New research from Vanderbilt University and the University of Missouri-Columbia suggests that performance pay for teachers and administrators often has a positive impact on student achievement and should be explored by states and school districts. Their findings are the result of a review of six large current or planned performance-pay programs and the U.S. Department of Education’s $500 million Teacher Incentive Fund implemented under the federal No Child Left Behind Act.
“Performance pay is gaining steam across the country, but information about whether or not it works or not has been hard to find,” Matthew Springer, director of the National Center on Performance Incentives at Vanderbilt University, said. “Our review of existing programs offers support for the idea that performance incentives for teachers and administrators can have a positive impact on student achievement. We encourage states and school districts to develop pilot programs to test this theory themselves and determine if it benefits their students. We want to know what works, and what doesn’t, to help other schools test this idea.”
The study was a collaborative effort between Springer and Michael J. Podgursky, professor of economics at the University of Missouri’s College of Arts and Science. The researchers critiqued previously published studies that evaluated the effectiveness of school district- and state-sponsored merit pay systems throughout United States as well as programs in Israel, Africa and the United Kingdom. They found that, in most cases, student achievement improved when teachers received financial incentives.
As a result, school districts should at least consider the idea, Podgursky said, by experimenting with performance-based systems, which require flexibility and only become effective through “trial and error.” Podgursky and Springer’s position differs from those of opponents who argue that unlike sales by a salesman or billable hours for an attorney, teacher performance cannot be measured or monitored. Or, that incentives result in greater competition and less teamwork by teachers. “We can’t say, ‘Do this; or this is the right way to do it,'” he said. “However, the preponderance of evidence, when you look at a variety of sources, suggests that it really is something school districts should be exploring or piloting. Every one of the evaluations has been virtually positive. They all suggest there’s a positive response in terms of outcome measures – including test scores.” Traditionally, teacher pay is calculated on a salary schedule based on years of experience and education level.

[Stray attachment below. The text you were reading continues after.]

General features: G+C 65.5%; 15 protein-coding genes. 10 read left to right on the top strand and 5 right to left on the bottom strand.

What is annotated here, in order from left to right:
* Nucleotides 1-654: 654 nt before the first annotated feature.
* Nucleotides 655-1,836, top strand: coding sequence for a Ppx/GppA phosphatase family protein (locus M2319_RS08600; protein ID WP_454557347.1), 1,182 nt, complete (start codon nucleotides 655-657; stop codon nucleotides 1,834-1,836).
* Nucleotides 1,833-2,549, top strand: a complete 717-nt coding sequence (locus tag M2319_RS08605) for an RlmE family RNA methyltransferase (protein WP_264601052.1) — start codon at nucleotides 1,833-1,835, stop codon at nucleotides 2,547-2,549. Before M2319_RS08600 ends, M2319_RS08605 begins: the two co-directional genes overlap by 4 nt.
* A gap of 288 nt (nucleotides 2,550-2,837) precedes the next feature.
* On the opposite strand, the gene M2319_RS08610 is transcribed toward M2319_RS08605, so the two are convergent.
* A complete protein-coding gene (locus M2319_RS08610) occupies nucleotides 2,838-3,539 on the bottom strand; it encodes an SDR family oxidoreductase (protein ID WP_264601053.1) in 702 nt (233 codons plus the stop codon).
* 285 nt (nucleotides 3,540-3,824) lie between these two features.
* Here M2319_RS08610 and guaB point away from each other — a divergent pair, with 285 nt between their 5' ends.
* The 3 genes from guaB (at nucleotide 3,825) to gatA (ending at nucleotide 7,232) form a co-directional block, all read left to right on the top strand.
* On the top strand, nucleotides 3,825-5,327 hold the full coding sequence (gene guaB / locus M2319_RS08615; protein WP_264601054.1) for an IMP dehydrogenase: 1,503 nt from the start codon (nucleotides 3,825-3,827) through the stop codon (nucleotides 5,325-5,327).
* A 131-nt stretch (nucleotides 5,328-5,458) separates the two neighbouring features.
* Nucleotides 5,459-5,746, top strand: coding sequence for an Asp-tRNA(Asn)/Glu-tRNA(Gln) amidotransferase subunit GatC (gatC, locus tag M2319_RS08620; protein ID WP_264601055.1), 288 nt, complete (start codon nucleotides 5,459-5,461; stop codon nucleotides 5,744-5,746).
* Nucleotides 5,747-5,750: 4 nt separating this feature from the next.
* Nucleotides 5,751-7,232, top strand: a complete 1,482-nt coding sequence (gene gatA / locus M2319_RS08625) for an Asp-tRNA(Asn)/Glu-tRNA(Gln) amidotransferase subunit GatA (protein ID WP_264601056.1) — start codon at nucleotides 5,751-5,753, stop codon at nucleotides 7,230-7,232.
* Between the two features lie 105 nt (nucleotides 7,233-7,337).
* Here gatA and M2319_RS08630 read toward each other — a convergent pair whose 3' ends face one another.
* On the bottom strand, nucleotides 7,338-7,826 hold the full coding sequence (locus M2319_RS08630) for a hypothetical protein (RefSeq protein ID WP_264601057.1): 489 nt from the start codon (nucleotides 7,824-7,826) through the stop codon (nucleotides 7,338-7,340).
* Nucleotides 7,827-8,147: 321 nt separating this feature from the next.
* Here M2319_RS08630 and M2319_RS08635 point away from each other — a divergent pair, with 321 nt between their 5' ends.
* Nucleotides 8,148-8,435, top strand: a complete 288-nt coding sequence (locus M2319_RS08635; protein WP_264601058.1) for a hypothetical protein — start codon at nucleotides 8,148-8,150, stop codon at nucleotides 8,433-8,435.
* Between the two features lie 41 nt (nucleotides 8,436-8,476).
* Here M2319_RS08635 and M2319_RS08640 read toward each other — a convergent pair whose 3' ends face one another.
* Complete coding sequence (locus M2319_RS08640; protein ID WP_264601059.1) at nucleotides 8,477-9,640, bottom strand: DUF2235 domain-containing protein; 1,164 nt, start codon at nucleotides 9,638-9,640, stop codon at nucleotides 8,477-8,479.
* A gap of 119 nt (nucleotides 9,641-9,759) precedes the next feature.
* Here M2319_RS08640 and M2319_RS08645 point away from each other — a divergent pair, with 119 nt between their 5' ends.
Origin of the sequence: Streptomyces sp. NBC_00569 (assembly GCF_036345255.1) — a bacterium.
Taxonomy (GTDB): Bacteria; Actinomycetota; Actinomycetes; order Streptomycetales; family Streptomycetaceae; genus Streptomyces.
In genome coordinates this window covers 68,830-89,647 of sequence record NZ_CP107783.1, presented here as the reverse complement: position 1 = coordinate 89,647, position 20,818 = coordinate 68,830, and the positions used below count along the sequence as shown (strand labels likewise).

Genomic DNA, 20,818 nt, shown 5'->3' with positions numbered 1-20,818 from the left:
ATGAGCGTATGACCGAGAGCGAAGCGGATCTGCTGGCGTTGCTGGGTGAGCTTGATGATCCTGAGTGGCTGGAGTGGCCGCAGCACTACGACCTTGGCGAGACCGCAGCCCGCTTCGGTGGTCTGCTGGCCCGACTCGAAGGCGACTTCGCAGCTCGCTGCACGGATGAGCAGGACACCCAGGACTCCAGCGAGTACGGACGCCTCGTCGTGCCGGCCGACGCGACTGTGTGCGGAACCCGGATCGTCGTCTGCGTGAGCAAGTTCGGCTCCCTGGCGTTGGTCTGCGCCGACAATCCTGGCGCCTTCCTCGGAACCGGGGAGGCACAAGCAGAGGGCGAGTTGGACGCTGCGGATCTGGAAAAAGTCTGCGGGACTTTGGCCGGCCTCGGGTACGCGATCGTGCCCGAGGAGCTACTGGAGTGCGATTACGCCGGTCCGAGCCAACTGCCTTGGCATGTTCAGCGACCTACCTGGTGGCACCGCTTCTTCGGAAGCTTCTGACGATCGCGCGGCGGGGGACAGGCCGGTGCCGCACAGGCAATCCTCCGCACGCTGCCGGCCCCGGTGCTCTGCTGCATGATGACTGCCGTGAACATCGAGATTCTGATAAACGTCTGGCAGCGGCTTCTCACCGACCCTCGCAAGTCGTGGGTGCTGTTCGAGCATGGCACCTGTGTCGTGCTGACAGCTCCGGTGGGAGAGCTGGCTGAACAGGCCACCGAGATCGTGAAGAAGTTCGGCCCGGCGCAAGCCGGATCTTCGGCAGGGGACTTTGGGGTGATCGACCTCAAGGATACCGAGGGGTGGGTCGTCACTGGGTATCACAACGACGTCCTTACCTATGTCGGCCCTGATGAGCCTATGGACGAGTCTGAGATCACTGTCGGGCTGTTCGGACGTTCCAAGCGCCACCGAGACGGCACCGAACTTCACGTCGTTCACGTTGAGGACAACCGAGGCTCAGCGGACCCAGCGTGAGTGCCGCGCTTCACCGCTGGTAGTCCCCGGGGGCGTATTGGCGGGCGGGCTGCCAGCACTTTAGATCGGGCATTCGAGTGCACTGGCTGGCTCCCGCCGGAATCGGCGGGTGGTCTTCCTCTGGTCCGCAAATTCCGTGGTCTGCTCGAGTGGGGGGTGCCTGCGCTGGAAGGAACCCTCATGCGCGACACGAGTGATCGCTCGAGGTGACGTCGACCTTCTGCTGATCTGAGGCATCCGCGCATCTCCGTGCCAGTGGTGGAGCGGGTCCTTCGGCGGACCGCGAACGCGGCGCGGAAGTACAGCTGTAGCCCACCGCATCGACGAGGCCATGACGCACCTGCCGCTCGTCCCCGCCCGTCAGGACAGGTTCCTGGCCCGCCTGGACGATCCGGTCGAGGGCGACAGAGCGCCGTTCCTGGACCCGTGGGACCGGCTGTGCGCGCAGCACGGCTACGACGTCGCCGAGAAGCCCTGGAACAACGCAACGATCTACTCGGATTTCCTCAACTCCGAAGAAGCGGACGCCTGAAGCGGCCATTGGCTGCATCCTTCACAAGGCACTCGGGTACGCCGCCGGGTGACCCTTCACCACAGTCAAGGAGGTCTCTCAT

Podgursky and Springer said the current salary system increases expenditures without directly impacting student achievement. In the study, the researchers encourage school districts to emulate private sector employers who “understand that strategic pay policies are a very important lever in raising firm performance.” “The system isn’t passive; the evidence certainly suggests when you offer incentives, you’re likely to get better results,” Podgursky said. “It suggests that the actors do respond to the incentives, and offers a more strategic way to allocate limited personnel funds.” The study, “Teacher Performance Pay: A Review,” will be published in the September issue of the Journal of Policy Analysis and Management.
Springer is research assistant professor of public policy and education at Vanderbilt’s Peabody College for education and human development.
For more Vanderbilt news visit VUCast, www.vanderbilt.edu/news. Media contact: Melanie Moran, (615) 322-NEWS email@example.com